In life we should always strive to continually grow and progress. We should be improving our weaknesses, physical condition, attitudes, skills, and more. As the old quote states: “If you aren’t growing, you’re dying.” To that end, I’ve researched to compile a list of 10 things we can all do to improve our intelligence! (In no particular order):
1. Be more curious.
♦ How do some people get to know so much? Good memory skills are only part of the answer: you also have to be curious. If you’re satisfied going through life with little or no understanding of things you’re unfamiliar with, you won’t learn much. Make a conscious effort to be more curious by reminding yourself that developing your curiosity will broaden your horizons and help to make you more intelligent.
2. Read a lot.
♦ Just about everything that humans know can be found in print, whether in books and magazines or on the internet. Become a voracious reader, and you’ll expose yourself to more ideas and information. If you’re a slow reader, consider learning speed reading. Consider jotting down notes, and perhaps looking up a word or two in the dictionary.
♦ Curiosity without initiative is like having a car that’s out of gas—it won’t take you anywhere. Fortunately, when it comes to knowledge you’re never far from success. If you read a word that you don’t know, look it up in the dictionary. If you wonder how airplanes fly, read a book about it. If you want to know more about politics, pick up a newspaper. Go online and explore the world in depth.
4. Teach others.
♦ In order to teach something to somebody else, you’ve got to know it pretty well. When you try to explain an idea or skill to somebody else, you’ll not only remember it better yourself, you’ll also find that the other person’s questions will help you find out how well you really know what you’re talking about. Don’t let not knowing a topic inside out hold you back from teaching though; you will learn as you go and there is no shame in saying, “Wow, I don’t know the answer to that, let’s both go and find out!” Putting aside defensiveness is a sign of maturity and maturity adds to your emotional intelligence.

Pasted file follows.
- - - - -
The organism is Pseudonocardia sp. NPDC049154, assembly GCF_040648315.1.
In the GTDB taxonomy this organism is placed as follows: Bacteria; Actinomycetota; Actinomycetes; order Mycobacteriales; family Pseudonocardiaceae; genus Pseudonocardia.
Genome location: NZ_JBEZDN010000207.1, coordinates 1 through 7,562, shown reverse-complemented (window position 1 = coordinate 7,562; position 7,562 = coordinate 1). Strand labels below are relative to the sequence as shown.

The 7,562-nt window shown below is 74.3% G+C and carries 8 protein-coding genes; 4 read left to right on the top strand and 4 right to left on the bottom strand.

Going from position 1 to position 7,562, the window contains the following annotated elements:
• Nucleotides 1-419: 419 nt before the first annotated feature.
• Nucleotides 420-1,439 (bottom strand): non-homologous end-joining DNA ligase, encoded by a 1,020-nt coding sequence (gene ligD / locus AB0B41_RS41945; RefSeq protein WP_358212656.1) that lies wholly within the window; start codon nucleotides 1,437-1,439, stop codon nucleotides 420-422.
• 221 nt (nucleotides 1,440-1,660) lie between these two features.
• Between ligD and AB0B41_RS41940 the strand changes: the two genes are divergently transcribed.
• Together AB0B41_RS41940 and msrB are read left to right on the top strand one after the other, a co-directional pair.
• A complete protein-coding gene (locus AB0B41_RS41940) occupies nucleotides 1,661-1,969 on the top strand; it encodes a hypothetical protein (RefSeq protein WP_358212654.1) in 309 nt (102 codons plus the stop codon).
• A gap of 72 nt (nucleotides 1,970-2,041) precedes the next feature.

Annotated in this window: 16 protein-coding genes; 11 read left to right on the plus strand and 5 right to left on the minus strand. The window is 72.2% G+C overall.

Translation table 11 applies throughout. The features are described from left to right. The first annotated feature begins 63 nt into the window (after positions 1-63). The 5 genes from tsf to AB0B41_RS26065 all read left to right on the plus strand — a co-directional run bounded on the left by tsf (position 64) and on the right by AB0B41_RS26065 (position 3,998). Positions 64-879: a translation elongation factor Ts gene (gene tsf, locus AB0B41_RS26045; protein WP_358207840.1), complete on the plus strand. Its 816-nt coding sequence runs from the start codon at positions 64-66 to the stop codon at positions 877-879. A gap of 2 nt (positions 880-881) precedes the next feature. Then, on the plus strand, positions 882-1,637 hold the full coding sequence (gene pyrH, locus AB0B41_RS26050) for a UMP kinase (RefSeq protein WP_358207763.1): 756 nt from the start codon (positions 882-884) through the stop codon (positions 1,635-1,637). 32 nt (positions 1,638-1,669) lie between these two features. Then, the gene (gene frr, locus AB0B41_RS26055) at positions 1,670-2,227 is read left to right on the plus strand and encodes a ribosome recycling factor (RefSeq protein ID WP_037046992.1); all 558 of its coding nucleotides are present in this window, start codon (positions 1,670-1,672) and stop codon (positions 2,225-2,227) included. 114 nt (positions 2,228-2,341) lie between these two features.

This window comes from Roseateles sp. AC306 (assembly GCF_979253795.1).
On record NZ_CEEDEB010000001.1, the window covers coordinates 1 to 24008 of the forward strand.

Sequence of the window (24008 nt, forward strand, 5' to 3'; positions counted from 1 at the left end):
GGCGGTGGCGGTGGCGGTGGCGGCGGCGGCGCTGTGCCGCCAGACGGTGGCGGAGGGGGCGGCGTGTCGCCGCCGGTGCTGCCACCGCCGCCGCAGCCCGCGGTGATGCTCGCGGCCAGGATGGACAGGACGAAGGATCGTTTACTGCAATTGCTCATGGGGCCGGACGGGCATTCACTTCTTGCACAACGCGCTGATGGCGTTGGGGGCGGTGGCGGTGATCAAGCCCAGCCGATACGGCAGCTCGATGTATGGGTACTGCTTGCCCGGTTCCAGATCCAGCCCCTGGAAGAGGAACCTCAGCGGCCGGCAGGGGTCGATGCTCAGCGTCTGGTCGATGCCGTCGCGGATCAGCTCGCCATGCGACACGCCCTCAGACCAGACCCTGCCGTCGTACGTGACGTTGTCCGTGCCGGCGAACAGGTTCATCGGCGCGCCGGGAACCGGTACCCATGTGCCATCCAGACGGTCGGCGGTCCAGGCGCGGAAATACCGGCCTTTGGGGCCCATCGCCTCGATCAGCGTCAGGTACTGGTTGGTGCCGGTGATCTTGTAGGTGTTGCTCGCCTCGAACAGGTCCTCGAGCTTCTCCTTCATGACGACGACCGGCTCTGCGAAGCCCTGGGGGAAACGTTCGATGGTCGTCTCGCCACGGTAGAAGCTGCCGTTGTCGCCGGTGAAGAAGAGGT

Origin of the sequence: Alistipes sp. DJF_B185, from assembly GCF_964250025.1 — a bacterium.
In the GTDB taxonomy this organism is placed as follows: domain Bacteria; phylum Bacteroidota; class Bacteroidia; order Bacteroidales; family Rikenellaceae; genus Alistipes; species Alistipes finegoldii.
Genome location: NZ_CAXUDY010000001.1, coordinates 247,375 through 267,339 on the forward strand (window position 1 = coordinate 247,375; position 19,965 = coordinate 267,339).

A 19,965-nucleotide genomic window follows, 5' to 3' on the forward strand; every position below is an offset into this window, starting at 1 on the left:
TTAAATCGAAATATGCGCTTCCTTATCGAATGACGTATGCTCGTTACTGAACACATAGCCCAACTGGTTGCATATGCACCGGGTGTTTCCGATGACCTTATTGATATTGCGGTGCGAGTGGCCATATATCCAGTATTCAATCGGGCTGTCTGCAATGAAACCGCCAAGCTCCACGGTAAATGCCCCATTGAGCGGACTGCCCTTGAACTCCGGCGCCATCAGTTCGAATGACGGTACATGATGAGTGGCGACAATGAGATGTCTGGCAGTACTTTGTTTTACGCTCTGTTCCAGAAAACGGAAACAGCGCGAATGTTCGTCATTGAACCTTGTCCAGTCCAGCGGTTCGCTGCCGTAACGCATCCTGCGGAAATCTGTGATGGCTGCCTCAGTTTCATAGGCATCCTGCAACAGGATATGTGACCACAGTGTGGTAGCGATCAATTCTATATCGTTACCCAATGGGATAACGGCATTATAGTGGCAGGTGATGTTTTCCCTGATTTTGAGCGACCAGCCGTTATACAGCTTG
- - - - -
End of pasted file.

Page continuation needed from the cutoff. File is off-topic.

♦ Volunteer to pass on what you know. Knowledge is something to be shared, to build a better world. Don’t hide your star under a rock; share your experiences, skills, talents and knowledge with other people so that they too can grow in confidence and ability.
5. Surround yourself with intelligent people.
♦ Being around people that are smart in their own fields and knowledge can help you become more knowledgeable. It can be rough on your self-esteem, but hanging out with folks who are more clever than you is one of the fastest ways to learn. Remember, your IQ is the average of five closest people you hang out with.
6. Learn a new language.
♦ Learning new languages is a great way to get smarter. Children who learn two languages or more have more grey matter than those who don’t, and their brains make more neural connections. And grey matter is responsible for processing information, including memory, speech and sensory perception. Knowing another language also increases your empathy for others, which is an important part of improving your emotional intelligence.